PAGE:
Updated: Apr 25, 2020
The Jewish temple of the first century was considered a sight to see. The historian Josephus described it as a “mountain of snow” as it glittered in the sunlight. It had gold details, and huge enormous bronze gates celebrated for their beauty.
This was the temple where Jesus threw over the tables, where he healed the people in the courts. He stood toe-to-toe against the religious leaders in the shadow of this center of worship.
The whole nature of the temple was to be the place where the spheres of heaven and earth met. Understanding a little about the temple can actually help us understand more about our role as Christians.
What was the Jerusalem temple like in Jesus' day?
While the details are debated, I think everyone agrees on the basic layout. (Well as much as historians agree on anything!) There are many wonderful details, but we'll just do a simple overview.
Near the temple courts were the large baths for purification, for men and women.
Ironically, also right next to the courts was a Roman garrison, called the Antonia, with towers allowing soldiers to oversee what was happening in the courts. A Jew could not even worship in Jesus' day without the overshadowing, inescapable, presence of Rome.
Up many stairs was the platform, often called the temple mount, which was an enormous area of 1590 feet by 1030 feet, made smaller and smaller by holier and holier walled areas. (For reference, a USA football field is 160 feet wide, by 360 feet long, small by comparison!)
It had a colorful tiled floor, and was fully encircled by a colonnade - a roofed area supported by columns. The colonnade, on at least one side, was two stories tall. This large courtyard was called the Court of Gentiles, where anyone could visit. This was where the money changers, the dove sellers and other business transactions took place. It was likely noisy and bustling - not very conducive to a worshiping atmosphere.
Within this large area was the next courtyard, the Court of Women. Any Jewish man, woman, or child could worship here. There were smaller sections of this courtyard that included storage for the sacrificial goods, oil for lamps, wood for the altar, and so forth.
Up a staircase, and through stunning bronze gates, was the Court of Israel. Generally, this was only for men, unless a woman was bringing a sacrifice. The Court of Israel included the fifty-foot square area with the altar for burnt offerings and an enormous basin for ceremonial washing.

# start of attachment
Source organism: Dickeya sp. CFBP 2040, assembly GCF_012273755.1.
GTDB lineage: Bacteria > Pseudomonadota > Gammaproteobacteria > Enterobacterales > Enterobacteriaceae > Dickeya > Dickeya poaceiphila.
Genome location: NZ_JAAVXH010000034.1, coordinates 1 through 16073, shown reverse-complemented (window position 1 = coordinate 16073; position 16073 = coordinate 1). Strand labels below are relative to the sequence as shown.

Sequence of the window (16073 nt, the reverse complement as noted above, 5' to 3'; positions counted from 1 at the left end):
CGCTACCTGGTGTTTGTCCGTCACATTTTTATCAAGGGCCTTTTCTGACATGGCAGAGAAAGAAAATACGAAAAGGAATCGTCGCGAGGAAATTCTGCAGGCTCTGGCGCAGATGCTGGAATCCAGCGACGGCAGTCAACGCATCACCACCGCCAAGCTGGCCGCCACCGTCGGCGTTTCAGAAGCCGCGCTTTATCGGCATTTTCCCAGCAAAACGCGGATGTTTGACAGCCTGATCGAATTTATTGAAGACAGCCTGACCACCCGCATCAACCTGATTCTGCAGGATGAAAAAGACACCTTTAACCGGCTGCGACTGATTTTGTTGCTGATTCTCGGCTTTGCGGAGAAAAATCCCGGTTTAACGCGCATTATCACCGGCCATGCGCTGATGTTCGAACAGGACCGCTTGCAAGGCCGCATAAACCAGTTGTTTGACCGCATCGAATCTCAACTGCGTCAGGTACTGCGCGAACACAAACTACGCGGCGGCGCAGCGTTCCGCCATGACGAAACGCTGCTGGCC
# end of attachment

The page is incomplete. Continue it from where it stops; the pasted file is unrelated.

Within the Court of Israel was a low wall, separating it from the Court of Priests. Only the temple priests could go in here to perform the services of the temple.
The temple itself is described by Josephus as being one hundred cubits wide, and one hundred cubits high (100 cubits is about 150 feet) with gold spikes on its roof to keep birds from landing (and making a mess!). Inside the front area, there were special lamps and tables for service.
Dividing the interior of the temple was a curtained area, to partition off a room called the Holy of Holies, considered by Jews as the holiest place in the entire world. Only the high priest could enter, and even then, he shrouded himself in incense smoke, and the people waited with bated breath to see if he would emerge safely. However, in Jesus' day, the ark of the covenant was no longer in the Holy of Holies. It had been taken away when Jerusalem fell to the Babylonians and never returned.
You see, the temple Jesus visited was not the original temple.
A Quick Look at the History of the Temple
The very first dwelling place made for God was the tabernacle in the time of Moses. It was a massive tent with elaborate furnishings, constructed with the finest materials, and by the hands of the most skilled craftsmen. You can read in great detail about the tabernacle, its furnishings, and what the priests wore in Exodus 25-28, 30, 36-40.
When David became king, he wanted to construct a temple for the Lord, but that honor was given to his son, Solomon. It took seven years to build. You can read about Solomon's temple in 1 Kings, or in 2 Chronicles. Once it was completed, it was dedicated with prayers and sacrifices, and the priests moved the ark of the covenant and the furnishings and other articles into the temple. This was somewhere around 970-931 BC.
The book of Second Chronicles tells the whole history of Solomon's Temple, from construction to destruction. Here is a super simple overview:
The book begins with Solomon constructing the Temple.
Solomon dies, and not long afterward, the once united land splits into Israel in the North, and Judah in the South.
Israel turns away from God. They commit evil, including sacrificing their children to pagan gods. As a result, God allows Assyria to sweep in, and most of Israel and Samaria are led away into exile. Assyria puts their own puppets kings in charge.